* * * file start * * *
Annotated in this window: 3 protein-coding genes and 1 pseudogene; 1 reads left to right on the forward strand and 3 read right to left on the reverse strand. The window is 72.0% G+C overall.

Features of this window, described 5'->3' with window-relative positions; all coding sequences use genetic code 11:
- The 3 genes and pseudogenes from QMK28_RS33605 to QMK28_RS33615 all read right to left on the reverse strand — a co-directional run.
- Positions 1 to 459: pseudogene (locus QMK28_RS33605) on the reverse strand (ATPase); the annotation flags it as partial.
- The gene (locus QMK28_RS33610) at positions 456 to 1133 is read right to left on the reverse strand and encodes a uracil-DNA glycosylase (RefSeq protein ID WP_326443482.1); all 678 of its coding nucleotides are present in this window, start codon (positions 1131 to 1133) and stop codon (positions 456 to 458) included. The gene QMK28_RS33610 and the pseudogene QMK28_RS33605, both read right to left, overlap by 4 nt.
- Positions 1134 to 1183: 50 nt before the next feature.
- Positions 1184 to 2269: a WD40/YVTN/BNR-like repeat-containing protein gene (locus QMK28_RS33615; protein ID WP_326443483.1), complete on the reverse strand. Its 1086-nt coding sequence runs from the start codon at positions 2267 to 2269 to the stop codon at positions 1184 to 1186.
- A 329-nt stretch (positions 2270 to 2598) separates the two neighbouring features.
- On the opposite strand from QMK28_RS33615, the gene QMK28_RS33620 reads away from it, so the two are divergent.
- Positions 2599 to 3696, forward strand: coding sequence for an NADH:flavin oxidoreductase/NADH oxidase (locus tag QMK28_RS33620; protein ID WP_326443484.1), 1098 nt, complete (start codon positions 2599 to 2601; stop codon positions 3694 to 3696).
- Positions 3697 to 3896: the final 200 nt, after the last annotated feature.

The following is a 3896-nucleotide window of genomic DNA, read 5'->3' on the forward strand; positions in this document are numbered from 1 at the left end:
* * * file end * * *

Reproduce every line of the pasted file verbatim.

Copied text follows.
Annotated in this window: 3 protein-coding genes and 1 pseudogene; 1 reads left to right on the forward strand and 3 read right to left on the reverse strand. The window is 72.0% G+C overall.

Features of this window, described 5'->3' with window-relative positions; all coding sequences use genetic code 11:
- The 3 genes and pseudogenes from QMK28_RS33605 to QMK28_RS33615 all read right to left on the reverse strand — a co-directional run.
- Positions 1 to 459: pseudogene (locus QMK28_RS33605) on the reverse strand (ATPase); the annotation flags it as partial.
- The gene (locus QMK28_RS33610) at positions 456 to 1133 is read right to left on the reverse strand and encodes a uracil-DNA glycosylase (RefSeq protein ID WP_326443482.1); all 678 of its coding nucleotides are present in this window, start codon (positions 1131 to 1133) and stop codon (positions 456 to 458) included. The gene QMK28_RS33610 and the pseudogene QMK28_RS33605, both read right to left, overlap by 4 nt.
- Positions 1134 to 1183: 50 nt before the next feature.
- Positions 1184 to 2269: a WD40/YVTN/BNR-like repeat-containing protein gene (locus QMK28_RS33615; protein ID WP_326443483.1), complete on the reverse strand. Its 1086-nt coding sequence runs from the start codon at positions 2267 to 2269 to the stop codon at positions 1184 to 1186.
- A 329-nt stretch (positions 2270 to 2598) separates the two neighbouring features.
- On the opposite strand from QMK28_RS33615, the gene QMK28_RS33620 reads away from it, so the two are divergent.
- Positions 2599 to 3696, forward strand: coding sequence for an NADH:flavin oxidoreductase/NADH oxidase (locus tag QMK28_RS33620; protein ID WP_326443484.1), 1098 nt, complete (start codon positions 2599 to 2601; stop codon positions 3694 to 3696).
- Positions 3697 to 3896: the final 200 nt, after the last annotated feature.

The following is a 3896-nucleotide window of genomic DNA, read 5'->3' on the forward strand; positions in this document are numbered from 1 at the left end: